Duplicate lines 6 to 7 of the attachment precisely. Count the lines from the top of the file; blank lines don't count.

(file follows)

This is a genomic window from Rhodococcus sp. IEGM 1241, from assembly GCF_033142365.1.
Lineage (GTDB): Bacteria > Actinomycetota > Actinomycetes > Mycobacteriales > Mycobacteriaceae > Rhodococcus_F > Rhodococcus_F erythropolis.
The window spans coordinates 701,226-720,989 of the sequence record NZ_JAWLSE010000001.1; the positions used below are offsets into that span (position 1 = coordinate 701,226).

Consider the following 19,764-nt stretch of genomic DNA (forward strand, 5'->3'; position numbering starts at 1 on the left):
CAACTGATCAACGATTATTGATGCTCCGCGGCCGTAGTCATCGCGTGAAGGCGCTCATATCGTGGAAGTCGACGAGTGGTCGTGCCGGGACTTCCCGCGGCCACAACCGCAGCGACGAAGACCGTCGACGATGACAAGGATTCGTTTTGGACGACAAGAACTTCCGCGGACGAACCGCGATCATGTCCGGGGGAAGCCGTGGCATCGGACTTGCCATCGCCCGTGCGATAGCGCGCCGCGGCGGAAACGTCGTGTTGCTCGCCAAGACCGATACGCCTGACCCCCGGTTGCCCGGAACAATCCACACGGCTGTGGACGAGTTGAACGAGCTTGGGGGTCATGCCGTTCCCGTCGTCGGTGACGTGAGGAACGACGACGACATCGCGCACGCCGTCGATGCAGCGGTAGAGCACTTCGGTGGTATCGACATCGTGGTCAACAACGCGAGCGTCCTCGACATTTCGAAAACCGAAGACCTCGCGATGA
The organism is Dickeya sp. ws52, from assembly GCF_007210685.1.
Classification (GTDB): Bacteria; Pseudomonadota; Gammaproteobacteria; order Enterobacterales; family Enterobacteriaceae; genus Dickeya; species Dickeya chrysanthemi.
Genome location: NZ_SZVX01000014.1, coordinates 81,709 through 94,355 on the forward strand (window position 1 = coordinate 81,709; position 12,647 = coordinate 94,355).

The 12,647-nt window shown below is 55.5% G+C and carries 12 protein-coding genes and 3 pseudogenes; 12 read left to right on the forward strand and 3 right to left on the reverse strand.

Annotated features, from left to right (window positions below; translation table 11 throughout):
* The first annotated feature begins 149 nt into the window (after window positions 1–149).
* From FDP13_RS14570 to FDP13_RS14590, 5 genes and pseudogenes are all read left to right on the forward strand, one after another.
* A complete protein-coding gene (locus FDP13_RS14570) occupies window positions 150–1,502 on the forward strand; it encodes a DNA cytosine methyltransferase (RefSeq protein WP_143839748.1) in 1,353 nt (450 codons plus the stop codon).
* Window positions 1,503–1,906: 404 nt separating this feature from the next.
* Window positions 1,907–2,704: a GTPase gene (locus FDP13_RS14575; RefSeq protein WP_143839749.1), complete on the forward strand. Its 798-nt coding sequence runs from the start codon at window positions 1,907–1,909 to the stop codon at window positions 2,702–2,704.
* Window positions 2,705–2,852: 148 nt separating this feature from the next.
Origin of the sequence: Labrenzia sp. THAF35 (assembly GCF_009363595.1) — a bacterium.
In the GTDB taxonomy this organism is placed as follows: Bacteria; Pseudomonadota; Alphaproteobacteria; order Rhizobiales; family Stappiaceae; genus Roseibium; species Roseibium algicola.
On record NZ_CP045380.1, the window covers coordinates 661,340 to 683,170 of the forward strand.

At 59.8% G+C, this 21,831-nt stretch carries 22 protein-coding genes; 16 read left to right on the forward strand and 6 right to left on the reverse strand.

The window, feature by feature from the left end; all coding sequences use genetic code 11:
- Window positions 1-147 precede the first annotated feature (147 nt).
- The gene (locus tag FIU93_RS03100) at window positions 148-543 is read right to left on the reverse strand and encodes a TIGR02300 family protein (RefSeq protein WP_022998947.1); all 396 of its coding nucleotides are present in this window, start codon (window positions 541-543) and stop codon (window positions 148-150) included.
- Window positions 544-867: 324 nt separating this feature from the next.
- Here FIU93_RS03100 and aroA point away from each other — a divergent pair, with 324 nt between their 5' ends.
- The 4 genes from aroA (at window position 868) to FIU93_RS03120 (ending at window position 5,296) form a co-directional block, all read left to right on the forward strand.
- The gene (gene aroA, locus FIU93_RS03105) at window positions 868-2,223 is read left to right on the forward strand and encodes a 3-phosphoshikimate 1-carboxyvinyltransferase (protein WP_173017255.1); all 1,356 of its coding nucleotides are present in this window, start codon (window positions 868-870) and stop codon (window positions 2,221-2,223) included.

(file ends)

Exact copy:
The organism is Dickeya sp. ws52, from assembly GCF_007210685.1.
Classification (GTDB): Bacteria; Pseudomonadota; Gammaproteobacteria; order Enterobacterales; family Enterobacteriaceae; genus Dickeya; species Dickeya chrysanthemi.